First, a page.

SURF ensures that students, lecturers and researchers in higher education and research have access to the best possible ICT resources on favourable terms for the purpose of top-level research and talent development in national and international collaboration. SURF therefore develops, innovates and operates an advanced, federated e-infrastructure in conjunction with the institutions. SURF also organises demand aggregation, collaboration and knowledge sharing in relation to ICT themes for the member institutions. Creation of added value for its end users is pivotal in the service provided by SURF.

Target group

SURF serves students, lecturers, researchers, executive and other staff of the Dutch higher education and research institutions. This includes research universities and universities of applied sciences, university teaching hospitals, research institutions and senior secondary vocational education institutions.

Strategic themes

The activities of SURF have emerged from a number of current themes that are of strategic importance in the field of ICT, education and research. Every 4 years, the themes are reviewed in conjunction with the member institutions, and recorded in the SURF strategic plan. The strategic themes in the 2015-2018 Strategic Plan have been transformed into 10 innovation programmes that are implemented jointly by SURFmarket, SURFnet and SURFsara. In all these themes, SURF's priority is open innovation. Each year, SURF and its operating companies publish annual plans containing the concrete activities for that year. The annual reports provide a periodic overview of the activities carried out and the results achieved.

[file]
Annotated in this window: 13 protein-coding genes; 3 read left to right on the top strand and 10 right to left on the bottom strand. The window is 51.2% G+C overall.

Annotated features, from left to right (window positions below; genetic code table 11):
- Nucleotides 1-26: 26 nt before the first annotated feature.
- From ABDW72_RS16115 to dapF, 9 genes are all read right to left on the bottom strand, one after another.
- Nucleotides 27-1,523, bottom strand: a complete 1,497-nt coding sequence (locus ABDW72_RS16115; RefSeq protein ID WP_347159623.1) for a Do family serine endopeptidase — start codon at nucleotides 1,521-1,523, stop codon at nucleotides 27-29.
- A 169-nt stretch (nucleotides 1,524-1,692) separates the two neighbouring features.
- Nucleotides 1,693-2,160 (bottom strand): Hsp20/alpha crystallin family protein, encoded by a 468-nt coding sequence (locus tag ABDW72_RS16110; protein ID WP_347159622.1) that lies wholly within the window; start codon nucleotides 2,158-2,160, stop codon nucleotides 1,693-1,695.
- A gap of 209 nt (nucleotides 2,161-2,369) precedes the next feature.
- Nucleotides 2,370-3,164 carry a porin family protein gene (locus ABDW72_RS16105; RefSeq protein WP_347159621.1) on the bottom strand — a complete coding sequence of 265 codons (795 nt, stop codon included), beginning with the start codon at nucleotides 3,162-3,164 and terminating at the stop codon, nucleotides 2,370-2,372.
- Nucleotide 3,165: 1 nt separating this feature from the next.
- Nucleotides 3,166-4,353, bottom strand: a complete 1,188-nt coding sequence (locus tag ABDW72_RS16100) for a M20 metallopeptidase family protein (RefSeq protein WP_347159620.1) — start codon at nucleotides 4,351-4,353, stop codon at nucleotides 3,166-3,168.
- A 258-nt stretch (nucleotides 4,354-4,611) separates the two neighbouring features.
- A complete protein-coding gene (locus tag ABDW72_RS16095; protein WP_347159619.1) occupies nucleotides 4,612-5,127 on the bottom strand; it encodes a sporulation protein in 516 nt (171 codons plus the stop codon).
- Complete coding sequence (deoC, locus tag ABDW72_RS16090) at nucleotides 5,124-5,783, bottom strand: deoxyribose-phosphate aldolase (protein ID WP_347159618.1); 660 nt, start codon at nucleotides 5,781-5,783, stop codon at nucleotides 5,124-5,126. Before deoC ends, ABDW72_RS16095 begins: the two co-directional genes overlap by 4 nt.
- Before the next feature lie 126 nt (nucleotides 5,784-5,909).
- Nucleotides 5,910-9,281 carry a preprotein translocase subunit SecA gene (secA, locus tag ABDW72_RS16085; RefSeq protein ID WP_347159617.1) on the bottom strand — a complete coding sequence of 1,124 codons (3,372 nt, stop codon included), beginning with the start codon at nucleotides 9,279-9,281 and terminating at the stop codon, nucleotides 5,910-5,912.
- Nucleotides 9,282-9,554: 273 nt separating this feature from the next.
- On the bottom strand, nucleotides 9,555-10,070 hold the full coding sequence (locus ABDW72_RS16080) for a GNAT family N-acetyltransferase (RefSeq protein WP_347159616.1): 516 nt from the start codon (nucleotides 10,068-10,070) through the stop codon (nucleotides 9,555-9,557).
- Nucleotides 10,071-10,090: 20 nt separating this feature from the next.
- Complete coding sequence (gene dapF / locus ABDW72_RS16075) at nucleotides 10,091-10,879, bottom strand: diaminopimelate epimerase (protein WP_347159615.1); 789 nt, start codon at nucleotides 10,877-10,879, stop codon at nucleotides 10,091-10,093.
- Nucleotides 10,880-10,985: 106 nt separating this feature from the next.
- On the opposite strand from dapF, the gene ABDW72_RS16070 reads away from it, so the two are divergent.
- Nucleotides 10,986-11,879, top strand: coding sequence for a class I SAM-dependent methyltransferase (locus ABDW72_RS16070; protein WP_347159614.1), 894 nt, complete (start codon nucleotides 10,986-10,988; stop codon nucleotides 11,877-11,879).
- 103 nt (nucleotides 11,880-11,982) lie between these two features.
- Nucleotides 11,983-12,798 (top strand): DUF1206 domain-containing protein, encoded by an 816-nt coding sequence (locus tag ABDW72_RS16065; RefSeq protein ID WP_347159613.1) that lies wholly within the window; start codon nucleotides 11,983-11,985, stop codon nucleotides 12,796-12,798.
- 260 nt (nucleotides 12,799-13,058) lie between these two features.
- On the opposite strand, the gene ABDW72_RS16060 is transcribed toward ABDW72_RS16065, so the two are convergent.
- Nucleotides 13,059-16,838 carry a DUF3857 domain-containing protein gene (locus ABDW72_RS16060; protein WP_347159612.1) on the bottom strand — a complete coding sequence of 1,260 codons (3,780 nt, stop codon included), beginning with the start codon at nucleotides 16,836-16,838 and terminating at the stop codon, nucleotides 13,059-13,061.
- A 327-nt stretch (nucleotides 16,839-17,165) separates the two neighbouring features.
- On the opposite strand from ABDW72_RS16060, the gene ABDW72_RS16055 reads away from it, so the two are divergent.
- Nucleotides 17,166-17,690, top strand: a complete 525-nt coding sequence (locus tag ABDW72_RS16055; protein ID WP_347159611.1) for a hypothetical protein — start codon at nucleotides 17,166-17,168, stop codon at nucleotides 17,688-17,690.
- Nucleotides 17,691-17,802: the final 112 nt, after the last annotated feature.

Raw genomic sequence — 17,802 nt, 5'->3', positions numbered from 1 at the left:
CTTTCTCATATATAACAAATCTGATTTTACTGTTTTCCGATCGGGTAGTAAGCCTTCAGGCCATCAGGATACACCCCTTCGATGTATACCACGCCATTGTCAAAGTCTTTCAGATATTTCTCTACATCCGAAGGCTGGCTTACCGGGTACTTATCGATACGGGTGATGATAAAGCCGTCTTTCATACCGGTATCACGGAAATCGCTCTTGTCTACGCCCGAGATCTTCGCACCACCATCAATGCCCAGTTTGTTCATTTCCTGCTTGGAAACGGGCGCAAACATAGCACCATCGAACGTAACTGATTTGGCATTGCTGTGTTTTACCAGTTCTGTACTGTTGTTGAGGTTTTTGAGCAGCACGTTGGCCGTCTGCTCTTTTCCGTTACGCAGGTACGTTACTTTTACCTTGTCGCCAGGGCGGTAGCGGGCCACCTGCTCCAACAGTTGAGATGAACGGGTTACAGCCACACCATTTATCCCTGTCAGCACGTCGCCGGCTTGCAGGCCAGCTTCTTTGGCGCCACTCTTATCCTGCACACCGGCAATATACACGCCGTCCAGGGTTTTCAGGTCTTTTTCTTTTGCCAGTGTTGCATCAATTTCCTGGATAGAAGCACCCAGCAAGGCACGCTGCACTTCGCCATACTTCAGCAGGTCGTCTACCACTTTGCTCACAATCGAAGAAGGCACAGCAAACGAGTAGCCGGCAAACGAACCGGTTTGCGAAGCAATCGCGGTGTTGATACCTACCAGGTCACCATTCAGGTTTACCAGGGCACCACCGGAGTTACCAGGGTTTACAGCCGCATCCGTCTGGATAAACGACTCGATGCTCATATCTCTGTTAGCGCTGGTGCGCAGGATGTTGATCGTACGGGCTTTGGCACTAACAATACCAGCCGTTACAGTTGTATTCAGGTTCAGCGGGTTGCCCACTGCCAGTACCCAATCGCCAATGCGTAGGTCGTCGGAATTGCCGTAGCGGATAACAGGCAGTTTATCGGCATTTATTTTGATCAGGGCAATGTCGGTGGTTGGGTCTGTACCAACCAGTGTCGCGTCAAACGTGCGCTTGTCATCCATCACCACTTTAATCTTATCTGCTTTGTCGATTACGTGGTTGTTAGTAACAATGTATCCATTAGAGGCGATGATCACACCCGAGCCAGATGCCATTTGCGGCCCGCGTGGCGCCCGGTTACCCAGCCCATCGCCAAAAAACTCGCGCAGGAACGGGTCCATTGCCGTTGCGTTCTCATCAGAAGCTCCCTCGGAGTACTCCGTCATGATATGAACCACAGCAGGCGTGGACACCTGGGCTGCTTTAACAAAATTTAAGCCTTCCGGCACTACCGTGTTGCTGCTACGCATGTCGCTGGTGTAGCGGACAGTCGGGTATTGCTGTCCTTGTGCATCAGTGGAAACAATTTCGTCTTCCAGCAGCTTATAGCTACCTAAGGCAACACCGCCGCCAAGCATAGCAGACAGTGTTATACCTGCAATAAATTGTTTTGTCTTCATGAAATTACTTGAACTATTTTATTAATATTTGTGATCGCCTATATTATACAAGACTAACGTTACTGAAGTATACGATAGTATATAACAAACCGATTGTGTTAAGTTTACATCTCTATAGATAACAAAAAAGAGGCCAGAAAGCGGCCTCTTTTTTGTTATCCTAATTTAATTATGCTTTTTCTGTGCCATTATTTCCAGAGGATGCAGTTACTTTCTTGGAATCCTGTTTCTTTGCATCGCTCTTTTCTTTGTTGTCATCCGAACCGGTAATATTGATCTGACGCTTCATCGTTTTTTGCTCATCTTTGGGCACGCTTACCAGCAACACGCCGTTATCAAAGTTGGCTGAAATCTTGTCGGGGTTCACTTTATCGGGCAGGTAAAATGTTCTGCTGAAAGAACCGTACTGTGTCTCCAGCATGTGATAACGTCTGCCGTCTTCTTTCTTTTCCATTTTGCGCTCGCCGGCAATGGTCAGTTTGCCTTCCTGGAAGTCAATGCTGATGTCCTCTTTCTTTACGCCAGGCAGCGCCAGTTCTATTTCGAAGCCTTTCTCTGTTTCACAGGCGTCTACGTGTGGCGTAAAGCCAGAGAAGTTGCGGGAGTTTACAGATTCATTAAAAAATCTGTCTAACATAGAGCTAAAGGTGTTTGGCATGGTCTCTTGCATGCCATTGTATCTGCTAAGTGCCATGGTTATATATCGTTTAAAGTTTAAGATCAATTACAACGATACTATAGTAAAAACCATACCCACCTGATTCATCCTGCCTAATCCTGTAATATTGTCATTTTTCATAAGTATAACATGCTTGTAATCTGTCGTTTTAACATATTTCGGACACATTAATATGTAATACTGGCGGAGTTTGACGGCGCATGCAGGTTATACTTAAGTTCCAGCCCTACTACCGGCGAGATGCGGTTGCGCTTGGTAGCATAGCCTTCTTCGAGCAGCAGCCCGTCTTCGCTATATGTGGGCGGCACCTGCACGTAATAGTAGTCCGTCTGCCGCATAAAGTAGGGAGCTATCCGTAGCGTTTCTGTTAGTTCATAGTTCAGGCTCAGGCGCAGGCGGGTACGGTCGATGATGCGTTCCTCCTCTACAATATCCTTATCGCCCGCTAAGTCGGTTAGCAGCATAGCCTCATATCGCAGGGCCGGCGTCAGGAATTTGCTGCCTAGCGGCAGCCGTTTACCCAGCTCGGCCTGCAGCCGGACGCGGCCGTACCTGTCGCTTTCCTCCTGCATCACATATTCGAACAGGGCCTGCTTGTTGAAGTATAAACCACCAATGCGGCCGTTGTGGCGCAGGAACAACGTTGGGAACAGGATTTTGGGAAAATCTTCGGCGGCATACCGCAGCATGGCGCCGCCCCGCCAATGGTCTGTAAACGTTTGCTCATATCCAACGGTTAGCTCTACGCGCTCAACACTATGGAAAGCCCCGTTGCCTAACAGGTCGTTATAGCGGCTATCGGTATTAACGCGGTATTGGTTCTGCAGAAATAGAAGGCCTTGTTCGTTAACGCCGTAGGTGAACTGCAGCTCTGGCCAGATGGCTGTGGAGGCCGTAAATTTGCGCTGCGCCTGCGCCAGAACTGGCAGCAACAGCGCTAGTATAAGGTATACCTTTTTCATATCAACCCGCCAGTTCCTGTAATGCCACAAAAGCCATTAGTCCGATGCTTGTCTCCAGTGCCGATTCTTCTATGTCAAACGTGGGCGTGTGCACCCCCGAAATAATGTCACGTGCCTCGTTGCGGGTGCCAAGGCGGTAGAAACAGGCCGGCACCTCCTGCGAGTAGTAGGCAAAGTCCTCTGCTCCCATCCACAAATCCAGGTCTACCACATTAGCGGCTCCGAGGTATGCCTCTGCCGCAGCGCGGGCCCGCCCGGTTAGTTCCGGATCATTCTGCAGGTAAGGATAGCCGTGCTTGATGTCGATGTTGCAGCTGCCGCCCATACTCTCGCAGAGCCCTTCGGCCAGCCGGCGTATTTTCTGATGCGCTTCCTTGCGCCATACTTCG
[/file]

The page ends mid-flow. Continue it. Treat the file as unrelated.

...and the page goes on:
By working together in SURF, the higher education and research institutions realise innovations on a scale that they would be unable to achieve individually. SURF facilitates knowledge sharing between the participating institutions, one example of this being the special interest groups (SIGs) in which experts jointly develop knowledge relating to current ICT themes. For the Netherlands to retain its leading position in the field of ICT, cooperation is essential. Read more about national cooperation and our international collaboration partners.